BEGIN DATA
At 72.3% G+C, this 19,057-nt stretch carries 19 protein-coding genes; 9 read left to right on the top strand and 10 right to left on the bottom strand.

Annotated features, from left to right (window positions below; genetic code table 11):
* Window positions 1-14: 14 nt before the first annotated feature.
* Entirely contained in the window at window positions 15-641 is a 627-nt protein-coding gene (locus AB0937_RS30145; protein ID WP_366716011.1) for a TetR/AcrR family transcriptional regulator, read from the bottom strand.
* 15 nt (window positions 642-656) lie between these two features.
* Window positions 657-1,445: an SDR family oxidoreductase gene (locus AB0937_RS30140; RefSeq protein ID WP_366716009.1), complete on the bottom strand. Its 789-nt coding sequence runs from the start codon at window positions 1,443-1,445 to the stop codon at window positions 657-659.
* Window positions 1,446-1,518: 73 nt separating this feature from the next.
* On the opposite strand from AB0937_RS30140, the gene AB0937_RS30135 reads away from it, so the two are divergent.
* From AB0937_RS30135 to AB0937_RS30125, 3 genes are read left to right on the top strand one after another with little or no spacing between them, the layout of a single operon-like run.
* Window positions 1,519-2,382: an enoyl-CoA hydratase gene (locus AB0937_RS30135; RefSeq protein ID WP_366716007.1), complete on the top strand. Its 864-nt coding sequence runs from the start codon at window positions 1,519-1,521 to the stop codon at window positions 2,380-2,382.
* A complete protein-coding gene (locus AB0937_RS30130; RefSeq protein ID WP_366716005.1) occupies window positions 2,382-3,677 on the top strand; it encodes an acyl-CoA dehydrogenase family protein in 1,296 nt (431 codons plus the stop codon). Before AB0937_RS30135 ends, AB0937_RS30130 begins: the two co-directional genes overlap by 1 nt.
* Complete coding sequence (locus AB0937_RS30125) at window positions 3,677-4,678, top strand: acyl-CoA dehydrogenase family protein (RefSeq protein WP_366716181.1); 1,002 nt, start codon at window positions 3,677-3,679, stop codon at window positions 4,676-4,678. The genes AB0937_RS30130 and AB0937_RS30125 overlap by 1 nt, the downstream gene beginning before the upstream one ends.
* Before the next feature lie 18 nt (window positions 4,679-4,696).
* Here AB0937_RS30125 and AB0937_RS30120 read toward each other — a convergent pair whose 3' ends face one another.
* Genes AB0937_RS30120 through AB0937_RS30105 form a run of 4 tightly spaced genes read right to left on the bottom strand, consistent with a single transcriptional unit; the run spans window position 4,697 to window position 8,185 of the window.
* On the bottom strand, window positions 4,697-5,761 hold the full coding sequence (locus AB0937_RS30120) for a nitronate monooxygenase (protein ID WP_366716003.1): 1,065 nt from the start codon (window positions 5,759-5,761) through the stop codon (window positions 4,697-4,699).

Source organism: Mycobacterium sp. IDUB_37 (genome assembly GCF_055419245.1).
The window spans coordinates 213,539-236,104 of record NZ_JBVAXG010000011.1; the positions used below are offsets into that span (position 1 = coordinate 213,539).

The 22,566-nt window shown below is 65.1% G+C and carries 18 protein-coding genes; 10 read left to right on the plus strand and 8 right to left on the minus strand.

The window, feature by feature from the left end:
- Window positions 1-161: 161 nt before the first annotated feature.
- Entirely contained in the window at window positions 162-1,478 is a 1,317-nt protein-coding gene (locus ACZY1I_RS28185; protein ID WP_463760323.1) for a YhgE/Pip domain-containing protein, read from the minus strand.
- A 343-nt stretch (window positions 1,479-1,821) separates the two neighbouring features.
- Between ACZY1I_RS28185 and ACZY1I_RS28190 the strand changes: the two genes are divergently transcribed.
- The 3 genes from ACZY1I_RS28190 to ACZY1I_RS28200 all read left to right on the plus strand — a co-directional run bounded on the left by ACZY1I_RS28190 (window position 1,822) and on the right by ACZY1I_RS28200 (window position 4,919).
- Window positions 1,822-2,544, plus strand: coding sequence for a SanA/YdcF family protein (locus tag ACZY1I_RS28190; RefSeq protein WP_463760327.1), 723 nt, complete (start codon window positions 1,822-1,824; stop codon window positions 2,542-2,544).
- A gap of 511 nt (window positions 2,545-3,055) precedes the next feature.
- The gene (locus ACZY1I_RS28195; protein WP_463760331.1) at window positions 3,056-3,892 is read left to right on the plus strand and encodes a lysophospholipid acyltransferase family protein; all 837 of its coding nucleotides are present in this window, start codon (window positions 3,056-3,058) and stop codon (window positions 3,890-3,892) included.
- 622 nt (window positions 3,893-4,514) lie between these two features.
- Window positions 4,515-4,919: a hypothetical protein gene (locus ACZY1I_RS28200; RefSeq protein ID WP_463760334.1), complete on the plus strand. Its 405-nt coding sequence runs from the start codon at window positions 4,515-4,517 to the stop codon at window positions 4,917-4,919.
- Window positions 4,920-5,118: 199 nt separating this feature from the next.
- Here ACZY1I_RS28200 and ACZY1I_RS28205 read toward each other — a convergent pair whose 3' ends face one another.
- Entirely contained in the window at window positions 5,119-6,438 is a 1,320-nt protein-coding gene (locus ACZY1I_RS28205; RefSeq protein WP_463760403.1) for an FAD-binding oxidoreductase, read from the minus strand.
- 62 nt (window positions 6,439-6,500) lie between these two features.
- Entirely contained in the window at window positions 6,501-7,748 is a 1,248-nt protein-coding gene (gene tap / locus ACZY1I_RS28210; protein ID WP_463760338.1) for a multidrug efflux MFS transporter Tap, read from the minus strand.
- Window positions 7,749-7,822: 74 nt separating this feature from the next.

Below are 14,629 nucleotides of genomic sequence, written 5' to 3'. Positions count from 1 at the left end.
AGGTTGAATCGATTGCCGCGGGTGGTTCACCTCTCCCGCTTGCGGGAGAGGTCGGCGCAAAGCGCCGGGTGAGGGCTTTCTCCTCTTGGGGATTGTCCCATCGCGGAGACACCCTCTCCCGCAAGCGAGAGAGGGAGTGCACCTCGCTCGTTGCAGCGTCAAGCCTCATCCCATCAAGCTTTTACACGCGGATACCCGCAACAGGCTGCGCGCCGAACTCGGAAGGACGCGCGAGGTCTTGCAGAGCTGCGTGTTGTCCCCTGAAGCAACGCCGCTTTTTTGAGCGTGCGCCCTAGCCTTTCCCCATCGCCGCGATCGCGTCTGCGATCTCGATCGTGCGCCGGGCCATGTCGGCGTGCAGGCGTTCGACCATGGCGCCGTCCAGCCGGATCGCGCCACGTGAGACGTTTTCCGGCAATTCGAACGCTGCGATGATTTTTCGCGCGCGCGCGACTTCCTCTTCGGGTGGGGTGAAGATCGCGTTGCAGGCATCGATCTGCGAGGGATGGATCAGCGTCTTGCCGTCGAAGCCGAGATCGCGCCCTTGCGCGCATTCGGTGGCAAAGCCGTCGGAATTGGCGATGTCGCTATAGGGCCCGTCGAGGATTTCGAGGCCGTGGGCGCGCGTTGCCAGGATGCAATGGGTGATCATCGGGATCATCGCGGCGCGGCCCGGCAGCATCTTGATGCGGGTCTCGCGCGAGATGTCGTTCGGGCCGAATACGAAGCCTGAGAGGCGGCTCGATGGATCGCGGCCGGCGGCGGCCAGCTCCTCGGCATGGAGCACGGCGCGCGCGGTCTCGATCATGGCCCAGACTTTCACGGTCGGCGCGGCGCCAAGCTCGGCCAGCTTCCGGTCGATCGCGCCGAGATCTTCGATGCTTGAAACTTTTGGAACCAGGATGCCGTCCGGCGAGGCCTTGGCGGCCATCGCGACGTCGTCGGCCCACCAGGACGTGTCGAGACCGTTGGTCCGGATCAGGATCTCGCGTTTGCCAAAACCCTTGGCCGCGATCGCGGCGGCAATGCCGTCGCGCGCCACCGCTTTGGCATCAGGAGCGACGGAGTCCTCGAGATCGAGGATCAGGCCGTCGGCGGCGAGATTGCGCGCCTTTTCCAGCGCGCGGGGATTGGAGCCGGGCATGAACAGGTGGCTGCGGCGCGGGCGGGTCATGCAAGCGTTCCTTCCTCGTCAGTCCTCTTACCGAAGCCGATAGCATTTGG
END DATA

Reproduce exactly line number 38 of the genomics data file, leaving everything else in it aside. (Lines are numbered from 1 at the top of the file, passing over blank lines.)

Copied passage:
AGGTTGAATCGATTGCCGCGGGTGGTTCACCTCTCCCGCTTGCGGGAGAGGTCGGCGCAAAGCGCCGGGTGAGGGCTTTCTCCTCTTGGGGATTGTCCCATCGCGGAGACACCCTCTCCCGCAAGCGAGAGAGGGAGTGCACCTCGCTCGTTGCAGCGTCAAGCCTCATCCCATCAAGCTTTTACACGCGGATACCCGCAACAGGCTGCGCGCCGAACTCGGAAGGACGCGCGAGGTCTTGCAGAGCTGCGTGTTGTCCCCTGAAGCAACGCCGCTTTTTTGAGCGTGCGCCCTAGCCTTTCCCCATCGCCGCGATCGCGTCTGCGATCTCGATCGTGCGCCGGGCCATGTCGGCGTGCAGGCGTTCGACCATGGCGCCGTCCAGCCGGATCGCGCCACGTGAGACGTTTTCCGGCAATTCGAACGCTGCGATGATTTTTCGCGCGCGCGCGACTTCCTCTTCGGGTGGGGTGAAGATCGCGTTGCAGGCATCGATCTGCGAGGGATGGATCAGCGTCTTGCCGTCGAAGCCGAGATCGCGCCCTTGCGCGCATTCGGTGGCAAAGCCGTCGGAATTGGCGATGTCGCTATAGGGCCCGTCGAGGATTTCGAGGCCGTGGGCGCGCGTTGCCAGGATGCAATGGGTGATCATCGGGATCATCGCGGCGCGGCCCGGCAGCATCTTGATGCGGGTCTCGCGCGAGATGTCGTTCGGGCCGAATACGAAGCCTGAGAGGCGGCTCGATGGATCGCGGCCGGCGGCGGCCAGCTCCTCGGCATGGAGCACGGCGCGCGCGGTCTCGATCATGGCCCAGACTTTCACGGTCGGCGCGGCGCCAAGCTCGGCCAGCTTCCGGTCGATCGCGCCGAGATCTTCGATGCTTGAAACTTTTGGAACCAGGATGCCGTCCGGCGAGGCCTTGGCGGCCATCGCGACGTCGTCGGCCCACCAGGACGTGTCGAGACCGTTGGTCCGGATCAGGATCTCGCGTTTGCCAAAACCCTTGGCCGCGATCGCGGCGGCAATGCCGTCGCGCGCCACCGCTTTGGCATCAGGAGCGACGGAGTCCTCGAGATCGAGGATCAGGCCGTCGGCGGCGAGATTGCGCGCCTTTTCCAGCGCGCGGGGATTGGAGCCGGGCATGAACAGGTGGCTGCGGCGCGGGCGGGTCATGCAAGCGTTCCTTCCTCGTCAGTCCTCTTACCGAAGCCGATAGCATTTGG